# Is Schrodinger's Cat a real conceptual problem or just a problem with approximations?

In this thought-experiment a cat is placed in a box set with a bottle poison that will release and kill it depending on whether or not a certain radioactive particle decays. The box is kept closed and it is asked "is the cat alive or dead?" Since the decay of the particle is a quantum mechanical process- it is represented by a state function. This function remains in a "superposition state" until it is observed whether the particle has decayed or not. The cat is presumably and unfortunately entangled with this function- it's own life/death is in a superposition state until it is indeed observed to have dodged the bullet or not. Schrodinger used this thought experiment in an attempt to show the ridiculousness of certain aspects of quantum theory. His motives were clear in devising it and are well documented in his correspondences with Einstein.

My question is not about the cat, the particle, or Schrodinger. I want to know about the box. The box that contains this scenario must effectively isolate the outside observer from any information about what is (or could be is perhaps more correct) going inside of it. So what sort of box would qualify? It seems that such a box could not have any interaction at all with the outside universe- no gravitational or thermal effects- anything. Otherwise would not some kind of information about what was going on inside escape without it being opened?

And this being said- were such a box constructed would it not be entirely cut off from reality and how could we be sure it even contained a cat still or was even there at all?

Is this experiment possible or are the problems I outline above a deterrent to it's physical possibility?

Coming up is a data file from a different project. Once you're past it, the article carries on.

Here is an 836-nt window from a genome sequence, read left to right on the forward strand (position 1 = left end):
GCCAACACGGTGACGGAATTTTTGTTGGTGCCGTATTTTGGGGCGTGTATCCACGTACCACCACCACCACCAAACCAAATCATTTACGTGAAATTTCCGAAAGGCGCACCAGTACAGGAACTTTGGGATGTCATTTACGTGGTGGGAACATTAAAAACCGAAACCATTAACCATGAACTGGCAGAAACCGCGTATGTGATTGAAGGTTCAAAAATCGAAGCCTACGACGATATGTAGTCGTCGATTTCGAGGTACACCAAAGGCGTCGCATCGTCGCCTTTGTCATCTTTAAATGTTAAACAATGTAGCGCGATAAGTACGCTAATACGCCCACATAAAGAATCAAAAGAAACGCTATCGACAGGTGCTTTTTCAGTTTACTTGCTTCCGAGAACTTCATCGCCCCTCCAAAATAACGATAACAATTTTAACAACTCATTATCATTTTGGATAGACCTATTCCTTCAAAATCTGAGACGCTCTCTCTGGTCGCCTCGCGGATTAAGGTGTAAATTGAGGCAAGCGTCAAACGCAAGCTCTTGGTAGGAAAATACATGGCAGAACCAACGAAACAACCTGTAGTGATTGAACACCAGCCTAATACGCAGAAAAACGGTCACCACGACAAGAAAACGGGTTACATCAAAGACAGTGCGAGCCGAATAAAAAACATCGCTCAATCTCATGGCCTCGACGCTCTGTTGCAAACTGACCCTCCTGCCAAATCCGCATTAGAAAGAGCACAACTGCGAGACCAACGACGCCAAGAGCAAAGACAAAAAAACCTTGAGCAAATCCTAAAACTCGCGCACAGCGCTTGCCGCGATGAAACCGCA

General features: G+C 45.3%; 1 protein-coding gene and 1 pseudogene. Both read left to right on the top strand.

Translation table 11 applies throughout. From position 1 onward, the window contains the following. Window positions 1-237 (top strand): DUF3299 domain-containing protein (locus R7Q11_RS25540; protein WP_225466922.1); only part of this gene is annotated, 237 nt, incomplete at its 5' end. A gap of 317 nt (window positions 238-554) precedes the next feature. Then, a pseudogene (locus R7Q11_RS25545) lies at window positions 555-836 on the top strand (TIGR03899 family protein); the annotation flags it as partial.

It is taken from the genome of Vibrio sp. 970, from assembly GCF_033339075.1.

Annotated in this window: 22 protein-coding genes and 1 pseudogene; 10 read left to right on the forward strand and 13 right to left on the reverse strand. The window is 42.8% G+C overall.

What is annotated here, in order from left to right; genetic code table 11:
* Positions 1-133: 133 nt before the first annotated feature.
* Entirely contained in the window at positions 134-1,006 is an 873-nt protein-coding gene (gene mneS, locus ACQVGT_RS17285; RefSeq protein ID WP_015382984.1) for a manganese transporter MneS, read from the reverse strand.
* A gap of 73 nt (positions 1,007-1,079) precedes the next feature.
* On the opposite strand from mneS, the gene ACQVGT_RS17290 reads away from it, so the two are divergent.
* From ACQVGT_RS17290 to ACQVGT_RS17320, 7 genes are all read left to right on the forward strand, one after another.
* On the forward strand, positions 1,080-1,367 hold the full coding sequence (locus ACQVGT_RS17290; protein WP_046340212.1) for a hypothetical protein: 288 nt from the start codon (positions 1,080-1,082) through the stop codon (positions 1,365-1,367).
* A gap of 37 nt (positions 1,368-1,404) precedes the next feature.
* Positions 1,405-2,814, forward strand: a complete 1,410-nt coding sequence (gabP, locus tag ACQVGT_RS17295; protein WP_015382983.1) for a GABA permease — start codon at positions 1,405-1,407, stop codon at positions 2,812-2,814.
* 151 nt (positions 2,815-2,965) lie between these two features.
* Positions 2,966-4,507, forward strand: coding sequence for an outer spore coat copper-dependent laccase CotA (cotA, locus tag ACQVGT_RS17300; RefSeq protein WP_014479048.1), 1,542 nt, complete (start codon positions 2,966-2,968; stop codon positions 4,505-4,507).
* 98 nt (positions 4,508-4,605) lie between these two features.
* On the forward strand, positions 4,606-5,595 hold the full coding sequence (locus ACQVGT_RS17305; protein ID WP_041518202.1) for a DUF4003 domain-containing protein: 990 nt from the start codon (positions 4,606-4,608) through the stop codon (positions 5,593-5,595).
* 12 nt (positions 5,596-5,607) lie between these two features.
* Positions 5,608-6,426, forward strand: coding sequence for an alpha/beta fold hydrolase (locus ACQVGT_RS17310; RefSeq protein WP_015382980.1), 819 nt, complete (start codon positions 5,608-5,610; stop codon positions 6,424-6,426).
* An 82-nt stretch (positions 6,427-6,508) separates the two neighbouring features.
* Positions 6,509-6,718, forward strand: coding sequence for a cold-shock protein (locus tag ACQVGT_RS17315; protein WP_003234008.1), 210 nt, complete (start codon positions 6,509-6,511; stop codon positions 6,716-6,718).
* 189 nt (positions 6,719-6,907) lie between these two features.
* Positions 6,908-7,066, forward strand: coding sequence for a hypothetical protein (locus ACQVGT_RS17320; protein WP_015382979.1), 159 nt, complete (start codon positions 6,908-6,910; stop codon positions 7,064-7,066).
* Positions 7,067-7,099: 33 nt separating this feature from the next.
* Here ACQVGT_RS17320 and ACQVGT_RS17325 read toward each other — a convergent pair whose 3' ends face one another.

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Don't just worry about the box... Think about the observer! Imagine you watching me observe the box and cat. Before I do the observation, you would describe the situation as $\left(|\textrm{dead cat}\rangle + |\textrm{live cat}\rangle \right)|\textrm{uncertain genneth}\rangle$, and after I do the observation you would have $|\textrm{dead cat}\rangle |\textrm{genneth sees dead cat}\rangle + |\textrm{live cat}\rangle |\textrm{genneth sees live cat}\rangle$, so apparently I also exist in a suporposition, which I can never observe. The box is really neither here or there. –  genneth Jun 11 '12 at 16:10
I'm sorry but that completely sidesteps it. The point is about how the information is effectively isolated and if whether such a thing is possible (whether it is possible to even create these superposition without entangling the rest of the universe). –  jaskey13 Jun 11 '12 at 16:18

You're right that this experiment isn't really a realistic one. In fact, it's difficult to imagine how we could even tell whether a given box were such a perfectly isolating box.

However, if we put aside the (somewhat important) question of empirically determining whether we actually obtained a cat in a superposition of life and death, we can try to imagine the circumstances under which the superposition of life and death would decohere very slowly. That is, by considering a nearly isolated system which would almost evolve exclusivey to the Schrödinger equation.

• Fortunately, gravity is a very weak influence. Assuming that superpositions are not themselves inherently sensitive to substantial differences in mass distributions for reasons other than gravitational potential, it suffices to restrict the cat's motions in such a way that its ability to move while alive does not substantially affect the gravitational forces on its environment. That is: allow the cat much less room to move than the spatial separation of it from objects outside of the box. For instance, by putting it in orbit, or perhaps deep space.